Edition to Lend to Friends/Family

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Quite honestly, lending books to people is like ripping out a piece of my soul. It’s like parting with a child. Like saying goodbye to a loved one before a long trip. My way of loosening the heart strings is to buy a dog-eared second hand copy to lend to people. That way, if that person never gives it back, then not only can they be sent to a special place reserved for book steal-ers but you can also rest assured that all of your copies are safe in your shrine, ready for you to pet them gently.

So that is why I buy multiple copies of books! Not that I have to justify myself or anything because I’m an adult and I can do what I want. Do you buy multiple copies? What book do you have multiple copies of? Let me know in the comments!

Places to Buy Cheap Books

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The way I see it, you can spend roughly £6 on a nice new paperback, which isn’t that expensive at all. Or you can go to a charity shop and buy 4-6 almost-as-good-as-new copies for the same price. I understand that when you buy books second hand, the author doesn’t get paid as they would if you bought from a main stream retailer, but some people cannot afford to buy books full price. That’s not a criticism against them, that’s just a fact of life.

I like to buy a mix of new and second hand books, because I like to support charities as well as authors. So buying books is one thing, but buying books cheaply, or on a budget is another matter entirely. Whatever your reasoning, I’m going to let you in on some of my book buying secrets I’ve found over my twenty-four years of book loving.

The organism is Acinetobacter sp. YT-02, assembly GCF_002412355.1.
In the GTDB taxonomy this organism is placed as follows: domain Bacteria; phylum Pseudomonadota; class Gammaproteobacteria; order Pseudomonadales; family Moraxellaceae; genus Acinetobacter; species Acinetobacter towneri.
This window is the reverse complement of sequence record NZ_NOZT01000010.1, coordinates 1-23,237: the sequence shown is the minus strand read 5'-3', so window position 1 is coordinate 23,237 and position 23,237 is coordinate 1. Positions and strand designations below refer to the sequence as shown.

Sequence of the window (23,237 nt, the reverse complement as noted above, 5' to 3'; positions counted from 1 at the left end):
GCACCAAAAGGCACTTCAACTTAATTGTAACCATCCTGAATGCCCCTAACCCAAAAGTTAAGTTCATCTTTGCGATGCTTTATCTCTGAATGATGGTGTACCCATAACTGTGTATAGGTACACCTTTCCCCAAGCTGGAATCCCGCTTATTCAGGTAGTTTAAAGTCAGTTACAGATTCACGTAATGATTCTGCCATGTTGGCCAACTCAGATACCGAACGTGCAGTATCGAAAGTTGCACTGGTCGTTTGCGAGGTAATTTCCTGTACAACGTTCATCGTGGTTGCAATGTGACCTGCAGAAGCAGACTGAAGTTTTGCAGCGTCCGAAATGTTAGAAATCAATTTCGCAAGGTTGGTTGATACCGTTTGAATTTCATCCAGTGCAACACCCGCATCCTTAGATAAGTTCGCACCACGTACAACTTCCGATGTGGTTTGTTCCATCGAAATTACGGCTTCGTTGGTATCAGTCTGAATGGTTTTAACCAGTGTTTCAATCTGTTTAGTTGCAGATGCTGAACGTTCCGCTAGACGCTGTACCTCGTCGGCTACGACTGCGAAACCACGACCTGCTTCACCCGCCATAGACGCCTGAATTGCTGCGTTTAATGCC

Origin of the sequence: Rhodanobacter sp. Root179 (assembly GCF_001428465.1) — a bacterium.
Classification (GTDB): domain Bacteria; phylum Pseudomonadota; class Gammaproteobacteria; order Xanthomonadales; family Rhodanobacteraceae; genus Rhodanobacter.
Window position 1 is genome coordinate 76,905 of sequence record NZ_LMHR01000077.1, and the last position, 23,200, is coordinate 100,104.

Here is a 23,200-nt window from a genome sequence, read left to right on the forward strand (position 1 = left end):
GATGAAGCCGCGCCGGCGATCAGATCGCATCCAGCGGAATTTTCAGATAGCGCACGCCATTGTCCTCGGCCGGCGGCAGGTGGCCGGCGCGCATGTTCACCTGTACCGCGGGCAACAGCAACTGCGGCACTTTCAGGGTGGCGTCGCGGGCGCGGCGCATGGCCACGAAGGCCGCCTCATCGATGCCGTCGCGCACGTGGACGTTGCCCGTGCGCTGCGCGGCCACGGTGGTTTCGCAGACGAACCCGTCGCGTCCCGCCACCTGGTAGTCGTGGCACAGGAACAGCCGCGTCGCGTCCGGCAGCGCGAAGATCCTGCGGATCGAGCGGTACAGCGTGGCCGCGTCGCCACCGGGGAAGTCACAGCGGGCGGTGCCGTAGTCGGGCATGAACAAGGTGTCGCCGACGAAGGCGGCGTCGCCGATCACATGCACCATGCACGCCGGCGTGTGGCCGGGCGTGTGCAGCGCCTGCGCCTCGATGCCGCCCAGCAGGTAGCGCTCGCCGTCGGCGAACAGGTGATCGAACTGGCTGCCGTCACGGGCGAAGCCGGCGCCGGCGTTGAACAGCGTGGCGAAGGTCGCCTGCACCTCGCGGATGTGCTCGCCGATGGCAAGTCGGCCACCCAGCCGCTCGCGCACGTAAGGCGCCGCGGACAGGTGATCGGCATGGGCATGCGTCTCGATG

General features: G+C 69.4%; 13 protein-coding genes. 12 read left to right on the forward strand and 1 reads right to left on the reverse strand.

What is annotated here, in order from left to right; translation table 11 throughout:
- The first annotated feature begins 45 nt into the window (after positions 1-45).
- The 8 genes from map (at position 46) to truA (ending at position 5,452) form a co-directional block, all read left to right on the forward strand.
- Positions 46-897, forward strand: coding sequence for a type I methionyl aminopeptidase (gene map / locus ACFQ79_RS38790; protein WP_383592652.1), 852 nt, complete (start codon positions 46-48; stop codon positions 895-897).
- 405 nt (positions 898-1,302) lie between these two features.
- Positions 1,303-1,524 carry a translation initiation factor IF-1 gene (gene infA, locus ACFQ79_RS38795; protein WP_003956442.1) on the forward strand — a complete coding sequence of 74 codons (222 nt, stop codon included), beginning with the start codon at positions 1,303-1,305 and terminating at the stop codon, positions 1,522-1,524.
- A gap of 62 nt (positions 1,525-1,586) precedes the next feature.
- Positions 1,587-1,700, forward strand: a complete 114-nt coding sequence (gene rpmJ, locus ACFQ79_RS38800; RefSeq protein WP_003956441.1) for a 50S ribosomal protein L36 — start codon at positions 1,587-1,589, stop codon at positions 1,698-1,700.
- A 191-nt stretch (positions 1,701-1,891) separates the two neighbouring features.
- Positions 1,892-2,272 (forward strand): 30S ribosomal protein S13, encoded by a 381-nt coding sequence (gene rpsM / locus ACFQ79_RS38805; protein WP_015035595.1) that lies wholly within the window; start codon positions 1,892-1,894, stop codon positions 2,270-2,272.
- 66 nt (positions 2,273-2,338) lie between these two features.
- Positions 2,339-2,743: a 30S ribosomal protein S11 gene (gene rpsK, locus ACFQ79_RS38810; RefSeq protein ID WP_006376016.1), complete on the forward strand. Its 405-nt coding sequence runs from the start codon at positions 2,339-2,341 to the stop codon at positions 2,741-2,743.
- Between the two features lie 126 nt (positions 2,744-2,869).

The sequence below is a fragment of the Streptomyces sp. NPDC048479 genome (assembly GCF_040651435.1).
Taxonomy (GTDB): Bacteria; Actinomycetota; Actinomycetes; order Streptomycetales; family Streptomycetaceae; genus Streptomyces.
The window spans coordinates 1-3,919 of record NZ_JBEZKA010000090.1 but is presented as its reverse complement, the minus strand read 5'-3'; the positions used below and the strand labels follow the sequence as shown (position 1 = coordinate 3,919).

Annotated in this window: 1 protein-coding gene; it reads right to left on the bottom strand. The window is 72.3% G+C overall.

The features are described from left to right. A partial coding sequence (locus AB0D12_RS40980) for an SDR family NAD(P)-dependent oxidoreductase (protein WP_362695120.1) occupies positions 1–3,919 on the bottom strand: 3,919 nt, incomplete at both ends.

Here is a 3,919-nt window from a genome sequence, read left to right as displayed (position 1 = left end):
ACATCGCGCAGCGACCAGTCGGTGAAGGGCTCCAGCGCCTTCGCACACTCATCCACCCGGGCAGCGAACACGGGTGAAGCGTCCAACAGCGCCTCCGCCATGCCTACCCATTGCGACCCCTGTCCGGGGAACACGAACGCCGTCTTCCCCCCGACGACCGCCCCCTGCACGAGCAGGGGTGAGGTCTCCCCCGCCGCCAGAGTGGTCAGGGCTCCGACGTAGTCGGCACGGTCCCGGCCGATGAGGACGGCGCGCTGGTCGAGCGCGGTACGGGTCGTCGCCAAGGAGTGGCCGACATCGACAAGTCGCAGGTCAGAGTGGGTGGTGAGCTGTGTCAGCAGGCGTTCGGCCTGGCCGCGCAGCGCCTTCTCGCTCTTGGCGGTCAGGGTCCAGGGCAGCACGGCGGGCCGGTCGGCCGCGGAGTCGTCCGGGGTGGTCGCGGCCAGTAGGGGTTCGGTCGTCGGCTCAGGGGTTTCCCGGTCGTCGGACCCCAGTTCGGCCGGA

(I would just like to mention before we start that I live in the UK and so I can only speak for shipping to and from the UK, not other countries. I also HAVE NOT been sponsored by any of these companies. I just buy my books from them most of the time!)

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Amazon Market Place

This might seem relatively obvious, but Amazon Market Place is great and isn’t just for used books, it has a new option as well. It even grades how acceptable the copy is, and if you’re like me and you don’t mind a well-loved, battered, slightly annotated copy then this option is for you. Many smaller companies like  World of Books and Book Depository (both wonderful places to buy second hand or new books, see WoB’s 3-4-2 deal on their website and BD has free shipping!) both sell through Market Place so you can still buy through a name you know and trust. Most used books go for 1p on the Market Place, with £2.80 postage, so you’re likely to find something you like, in good condition, for a fraction of the price you would pay usually. Amazon also fulfills the postage options on some books so you can buy it alongside other Amazon products and combine the postage charge.

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Ebay